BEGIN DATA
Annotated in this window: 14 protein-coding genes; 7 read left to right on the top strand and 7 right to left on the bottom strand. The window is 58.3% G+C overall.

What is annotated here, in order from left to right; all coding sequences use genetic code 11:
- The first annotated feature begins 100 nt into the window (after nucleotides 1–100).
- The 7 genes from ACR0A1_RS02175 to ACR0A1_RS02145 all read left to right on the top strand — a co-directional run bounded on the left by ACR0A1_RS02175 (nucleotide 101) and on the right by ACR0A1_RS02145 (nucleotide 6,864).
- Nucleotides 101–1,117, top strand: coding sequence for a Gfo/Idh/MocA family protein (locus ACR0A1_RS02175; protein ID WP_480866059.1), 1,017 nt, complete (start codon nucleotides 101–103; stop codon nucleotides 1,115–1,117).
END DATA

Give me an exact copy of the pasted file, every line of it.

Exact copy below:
Annotated in this window: 14 protein-coding genes; 7 read left to right on the top strand and 7 right to left on the bottom strand. The window is 58.3% G+C overall.

What is annotated here, in order from left to right; all coding sequences use genetic code 11:
- The first annotated feature begins 100 nt into the window (after nucleotides 1–100).
- The 7 genes from ACR0A1_RS02175 to ACR0A1_RS02145 all read left to right on the top strand — a co-directional run bounded on the left by ACR0A1_RS02175 (nucleotide 101) and on the right by ACR0A1_RS02145 (nucleotide 6,864).
- Nucleotides 101–1,117, top strand: coding sequence for a Gfo/Idh/MocA family protein (locus ACR0A1_RS02175; protein ID WP_480866059.1), 1,017 nt, complete (start codon nucleotides 101–103; stop codon nucleotides 1,115–1,117).